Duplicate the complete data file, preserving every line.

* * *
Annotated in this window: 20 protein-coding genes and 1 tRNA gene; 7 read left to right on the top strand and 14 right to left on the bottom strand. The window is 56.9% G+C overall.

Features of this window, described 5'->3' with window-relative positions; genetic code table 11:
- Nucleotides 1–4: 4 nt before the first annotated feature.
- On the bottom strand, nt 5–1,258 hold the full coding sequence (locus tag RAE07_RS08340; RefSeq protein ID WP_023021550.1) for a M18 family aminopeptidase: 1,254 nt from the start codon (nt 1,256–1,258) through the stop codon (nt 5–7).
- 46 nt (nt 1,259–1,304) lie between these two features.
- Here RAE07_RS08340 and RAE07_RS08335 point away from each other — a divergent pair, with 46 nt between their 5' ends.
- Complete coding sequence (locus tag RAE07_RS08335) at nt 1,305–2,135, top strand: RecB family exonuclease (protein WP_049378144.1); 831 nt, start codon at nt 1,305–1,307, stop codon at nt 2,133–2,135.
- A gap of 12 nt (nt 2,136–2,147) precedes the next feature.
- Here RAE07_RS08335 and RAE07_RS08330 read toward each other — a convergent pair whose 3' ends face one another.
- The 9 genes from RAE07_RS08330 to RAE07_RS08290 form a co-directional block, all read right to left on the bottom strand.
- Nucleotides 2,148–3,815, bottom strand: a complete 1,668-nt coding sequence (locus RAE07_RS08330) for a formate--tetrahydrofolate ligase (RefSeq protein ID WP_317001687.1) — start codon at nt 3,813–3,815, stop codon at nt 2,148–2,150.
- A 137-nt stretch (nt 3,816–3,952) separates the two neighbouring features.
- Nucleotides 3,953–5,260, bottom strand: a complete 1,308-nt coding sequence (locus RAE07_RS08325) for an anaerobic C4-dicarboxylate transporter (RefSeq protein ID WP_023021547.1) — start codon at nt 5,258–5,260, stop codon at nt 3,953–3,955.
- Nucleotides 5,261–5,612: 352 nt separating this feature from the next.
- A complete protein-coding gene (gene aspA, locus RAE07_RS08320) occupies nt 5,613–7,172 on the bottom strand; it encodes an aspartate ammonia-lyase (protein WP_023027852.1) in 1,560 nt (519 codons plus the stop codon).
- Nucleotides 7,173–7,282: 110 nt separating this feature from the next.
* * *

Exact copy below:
Annotated in this window: 20 protein-coding genes and 1 tRNA gene; 7 read left to right on the top strand and 14 right to left on the bottom strand. The window is 56.9% G+C overall.

Features of this window, described 5'->3' with window-relative positions; genetic code table 11:
- Nucleotides 1–4: 4 nt before the first annotated feature.
- On the bottom strand, nt 5–1,258 hold the full coding sequence (locus tag RAE07_RS08340; RefSeq protein ID WP_023021550.1) for a M18 family aminopeptidase: 1,254 nt from the start codon (nt 1,256–1,258) through the stop codon (nt 5–7).
- 46 nt (nt 1,259–1,304) lie between these two features.
- Here RAE07_RS08340 and RAE07_RS08335 point away from each other — a divergent pair, with 46 nt between their 5' ends.
- Complete coding sequence (locus tag RAE07_RS08335) at nt 1,305–2,135, top strand: RecB family exonuclease (protein WP_049378144.1); 831 nt, start codon at nt 1,305–1,307, stop codon at nt 2,133–2,135.
- A gap of 12 nt (nt 2,136–2,147) precedes the next feature.
- Here RAE07_RS08335 and RAE07_RS08330 read toward each other — a convergent pair whose 3' ends face one another.
- The 9 genes from RAE07_RS08330 to RAE07_RS08290 form a co-directional block, all read right to left on the bottom strand.
- Nucleotides 2,148–3,815, bottom strand: a complete 1,668-nt coding sequence (locus RAE07_RS08330) for a formate--tetrahydrofolate ligase (RefSeq protein ID WP_317001687.1) — start codon at nt 3,813–3,815, stop codon at nt 2,148–2,150.
- A 137-nt stretch (nt 3,816–3,952) separates the two neighbouring features.
- Nucleotides 3,953–5,260, bottom strand: a complete 1,308-nt coding sequence (locus RAE07_RS08325) for an anaerobic C4-dicarboxylate transporter (RefSeq protein ID WP_023021547.1) — start codon at nt 5,258–5,260, stop codon at nt 3,953–3,955.
- Nucleotides 5,261–5,612: 352 nt separating this feature from the next.
- A complete protein-coding gene (gene aspA, locus RAE07_RS08320) occupies nt 5,613–7,172 on the bottom strand; it encodes an aspartate ammonia-lyase (protein WP_023027852.1) in 1,560 nt (519 codons plus the stop codon).
- Nucleotides 7,173–7,282: 110 nt separating this feature from the next.